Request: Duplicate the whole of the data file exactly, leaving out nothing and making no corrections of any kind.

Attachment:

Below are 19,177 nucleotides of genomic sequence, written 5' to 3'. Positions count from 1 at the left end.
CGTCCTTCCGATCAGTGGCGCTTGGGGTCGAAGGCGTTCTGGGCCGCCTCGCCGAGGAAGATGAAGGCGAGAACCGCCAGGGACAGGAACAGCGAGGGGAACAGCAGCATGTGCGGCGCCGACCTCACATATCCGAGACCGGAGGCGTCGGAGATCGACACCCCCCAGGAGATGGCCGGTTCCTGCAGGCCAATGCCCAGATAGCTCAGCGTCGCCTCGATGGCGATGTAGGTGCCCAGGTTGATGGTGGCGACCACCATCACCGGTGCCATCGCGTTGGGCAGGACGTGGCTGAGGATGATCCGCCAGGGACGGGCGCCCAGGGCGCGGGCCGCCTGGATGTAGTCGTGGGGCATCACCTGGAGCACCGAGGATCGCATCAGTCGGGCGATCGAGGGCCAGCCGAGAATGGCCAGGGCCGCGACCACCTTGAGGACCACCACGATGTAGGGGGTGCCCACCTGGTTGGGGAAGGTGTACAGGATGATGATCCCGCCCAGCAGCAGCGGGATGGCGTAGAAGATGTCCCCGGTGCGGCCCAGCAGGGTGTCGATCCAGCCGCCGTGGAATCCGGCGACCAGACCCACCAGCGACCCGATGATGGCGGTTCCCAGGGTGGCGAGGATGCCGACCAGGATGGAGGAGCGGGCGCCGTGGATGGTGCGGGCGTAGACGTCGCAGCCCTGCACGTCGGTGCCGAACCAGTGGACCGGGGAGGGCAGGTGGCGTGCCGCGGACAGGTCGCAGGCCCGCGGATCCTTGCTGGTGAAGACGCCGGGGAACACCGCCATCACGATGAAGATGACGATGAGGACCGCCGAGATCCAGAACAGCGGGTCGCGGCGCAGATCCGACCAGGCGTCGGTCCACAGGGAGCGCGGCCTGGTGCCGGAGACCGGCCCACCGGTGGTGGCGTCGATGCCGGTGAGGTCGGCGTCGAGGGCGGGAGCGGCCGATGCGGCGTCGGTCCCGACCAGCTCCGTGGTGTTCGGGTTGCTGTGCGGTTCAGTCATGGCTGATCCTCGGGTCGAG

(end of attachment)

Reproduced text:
Below are 19,177 nucleotides of genomic sequence, written 5' to 3'. Positions count from 1 at the left end.
CGTCCTTCCGATCAGTGGCGCTTGGGGTCGAAGGCGTTCTGGGCCGCCTCGCCGAGGAAGATGAAGGCGAGAACCGCCAGGGACAGGAACAGCGAGGGGAACAGCAGCATGTGCGGCGCCGACCTCACATATCCGAGACCGGAGGCGTCGGAGATCGACACCCCCCAGGAGATGGCCGGTTCCTGCAGGCCAATGCCCAGATAGCTCAGCGTCGCCTCGATGGCGATGTAGGTGCCCAGGTTGATGGTGGCGACCACCATCACCGGTGCCATCGCGTTGGGCAGGACGTGGCTGAGGATGATCCGCCAGGGACGGGCGCCCAGGGCGCGGGCCGCCTGGATGTAGTCGTGGGGCATCACCTGGAGCACCGAGGATCGCATCAGTCGGGCGATCGAGGGCCAGCCGAGAATGGCCAGGGCCGCGACCACCTTGAGGACCACCACGATGTAGGGGGTGCCCACCTGGTTGGGGAAGGTGTACAGGATGATGATCCCGCCCAGCAGCAGCGGGATGGCGTAGAAGATGTCCCCGGTGCGGCCCAGCAGGGTGTCGATCCAGCCGCCGTGGAATCCGGCGACCAGACCCACCAGCGACCCGATGATGGCGGTTCCCAGGGTGGCGAGGATGCCGACCAGGATGGAGGAGCGGGCGCCGTGGATGGTGCGGGCGTAGACGTCGCAGCCCTGCACGTCGGTGCCGAACCAGTGGACCGGGGAGGGCAGGTGGCGTGCCGCGGACAGGTCGCAGGCCCGCGGATCCTTGCTGGTGAAGACGCCGGGGAACACCGCCATCACGATGAAGATGACGATGAGGACCGCCGAGATCCAGAACAGCGGGTCGCGGCGCAGATCCGACCAGGCGTCGGTCCACAGGGAGCGCGGCCTGGTGCCGGAGACCGGCCCACCGGTGGTGGCGTCGATGCCGGTGAGGTCGGCGTCGAGGGCGGGAGCGGCCGATGCGGCGTCGGTCCCGACCAGCTCCGTGGTGTTCGGGTTGCTGTGCGGTTCAGTCATGGCTGATCCTCGGGTCGAG